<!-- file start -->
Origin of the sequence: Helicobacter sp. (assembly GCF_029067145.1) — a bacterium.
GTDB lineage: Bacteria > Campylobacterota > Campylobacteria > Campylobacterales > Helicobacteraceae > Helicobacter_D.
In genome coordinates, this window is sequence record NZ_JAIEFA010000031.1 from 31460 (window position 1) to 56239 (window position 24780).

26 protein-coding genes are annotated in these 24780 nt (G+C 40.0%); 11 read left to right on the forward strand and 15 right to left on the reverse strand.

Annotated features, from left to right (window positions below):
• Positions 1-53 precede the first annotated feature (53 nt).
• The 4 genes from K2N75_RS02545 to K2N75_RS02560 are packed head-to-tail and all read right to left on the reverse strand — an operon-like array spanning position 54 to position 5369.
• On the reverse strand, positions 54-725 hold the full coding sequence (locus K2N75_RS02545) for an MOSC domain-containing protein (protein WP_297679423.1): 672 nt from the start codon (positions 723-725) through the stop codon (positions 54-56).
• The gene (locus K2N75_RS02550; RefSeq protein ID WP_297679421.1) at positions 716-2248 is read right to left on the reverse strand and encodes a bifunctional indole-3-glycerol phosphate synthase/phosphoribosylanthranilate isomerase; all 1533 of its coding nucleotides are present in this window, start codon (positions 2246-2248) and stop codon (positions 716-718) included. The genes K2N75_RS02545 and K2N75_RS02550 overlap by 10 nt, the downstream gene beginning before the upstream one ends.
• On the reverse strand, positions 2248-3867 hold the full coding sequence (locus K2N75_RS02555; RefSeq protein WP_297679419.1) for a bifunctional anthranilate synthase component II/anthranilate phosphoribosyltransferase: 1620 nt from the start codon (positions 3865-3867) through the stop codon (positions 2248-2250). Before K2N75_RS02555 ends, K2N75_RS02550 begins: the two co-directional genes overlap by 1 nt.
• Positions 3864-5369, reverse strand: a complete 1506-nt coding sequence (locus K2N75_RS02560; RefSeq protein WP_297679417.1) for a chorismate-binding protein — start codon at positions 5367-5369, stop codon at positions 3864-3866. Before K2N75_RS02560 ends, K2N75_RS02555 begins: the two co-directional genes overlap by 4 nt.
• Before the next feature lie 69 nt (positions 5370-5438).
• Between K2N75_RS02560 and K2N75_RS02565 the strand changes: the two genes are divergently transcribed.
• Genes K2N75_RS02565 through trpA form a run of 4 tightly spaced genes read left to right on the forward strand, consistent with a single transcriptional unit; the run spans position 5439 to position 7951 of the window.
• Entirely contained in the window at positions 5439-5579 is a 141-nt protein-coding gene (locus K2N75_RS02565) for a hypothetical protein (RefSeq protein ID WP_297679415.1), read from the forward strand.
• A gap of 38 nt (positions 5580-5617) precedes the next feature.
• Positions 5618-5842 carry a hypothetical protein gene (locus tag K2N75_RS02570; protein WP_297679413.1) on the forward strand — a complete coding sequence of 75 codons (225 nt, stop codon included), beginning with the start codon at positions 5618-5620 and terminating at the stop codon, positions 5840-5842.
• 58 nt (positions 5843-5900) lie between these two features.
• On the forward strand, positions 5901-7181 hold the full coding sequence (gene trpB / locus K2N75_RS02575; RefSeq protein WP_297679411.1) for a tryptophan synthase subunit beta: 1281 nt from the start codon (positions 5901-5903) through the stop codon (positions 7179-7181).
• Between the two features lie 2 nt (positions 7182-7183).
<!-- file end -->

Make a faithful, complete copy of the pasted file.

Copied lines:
Origin of the sequence: Helicobacter sp. (assembly GCF_029067145.1) — a bacterium.
GTDB lineage: Bacteria > Campylobacterota > Campylobacteria > Campylobacterales > Helicobacteraceae > Helicobacter_D.
In genome coordinates, this window is sequence record NZ_JAIEFA010000031.1 from 31460 (window position 1) to 56239 (window position 24780).

26 protein-coding genes are annotated in these 24780 nt (G+C 40.0%); 11 read left to right on the forward strand and 15 right to left on the reverse strand.

Annotated features, from left to right (window positions below):
• Positions 1-53 precede the first annotated feature (53 nt).
• The 4 genes from K2N75_RS02545 to K2N75_RS02560 are packed head-to-tail and all read right to left on the reverse strand — an operon-like array spanning position 54 to position 5369.
• On the reverse strand, positions 54-725 hold the full coding sequence (locus K2N75_RS02545) for an MOSC domain-containing protein (protein WP_297679423.1): 672 nt from the start codon (positions 723-725) through the stop codon (positions 54-56).
• The gene (locus K2N75_RS02550; RefSeq protein ID WP_297679421.1) at positions 716-2248 is read right to left on the reverse strand and encodes a bifunctional indole-3-glycerol phosphate synthase/phosphoribosylanthranilate isomerase; all 1533 of its coding nucleotides are present in this window, start codon (positions 2246-2248) and stop codon (positions 716-718) included. The genes K2N75_RS02545 and K2N75_RS02550 overlap by 10 nt, the downstream gene beginning before the upstream one ends.
• On the reverse strand, positions 2248-3867 hold the full coding sequence (locus K2N75_RS02555; RefSeq protein WP_297679419.1) for a bifunctional anthranilate synthase component II/anthranilate phosphoribosyltransferase: 1620 nt from the start codon (positions 3865-3867) through the stop codon (positions 2248-2250). Before K2N75_RS02555 ends, K2N75_RS02550 begins: the two co-directional genes overlap by 1 nt.
• Positions 3864-5369, reverse strand: a complete 1506-nt coding sequence (locus K2N75_RS02560; RefSeq protein WP_297679417.1) for a chorismate-binding protein — start codon at positions 5367-5369, stop codon at positions 3864-3866. Before K2N75_RS02560 ends, K2N75_RS02555 begins: the two co-directional genes overlap by 4 nt.
• Before the next feature lie 69 nt (positions 5370-5438).
• Between K2N75_RS02560 and K2N75_RS02565 the strand changes: the two genes are divergently transcribed.
• Genes K2N75_RS02565 through trpA form a run of 4 tightly spaced genes read left to right on the forward strand, consistent with a single transcriptional unit; the run spans position 5439 to position 7951 of the window.
• Entirely contained in the window at positions 5439-5579 is a 141-nt protein-coding gene (locus K2N75_RS02565) for a hypothetical protein (RefSeq protein ID WP_297679415.1), read from the forward strand.
• A gap of 38 nt (positions 5580-5617) precedes the next feature.
• Positions 5618-5842 carry a hypothetical protein gene (locus tag K2N75_RS02570; protein WP_297679413.1) on the forward strand — a complete coding sequence of 75 codons (225 nt, stop codon included), beginning with the start codon at positions 5618-5620 and terminating at the stop codon, positions 5840-5842.
• 58 nt (positions 5843-5900) lie between these two features.
• On the forward strand, positions 5901-7181 hold the full coding sequence (gene trpB / locus K2N75_RS02575; RefSeq protein WP_297679411.1) for a tryptophan synthase subunit beta: 1281 nt from the start codon (positions 5901-5903) through the stop codon (positions 7179-7181).
• Between the two features lie 2 nt (positions 7182-7183).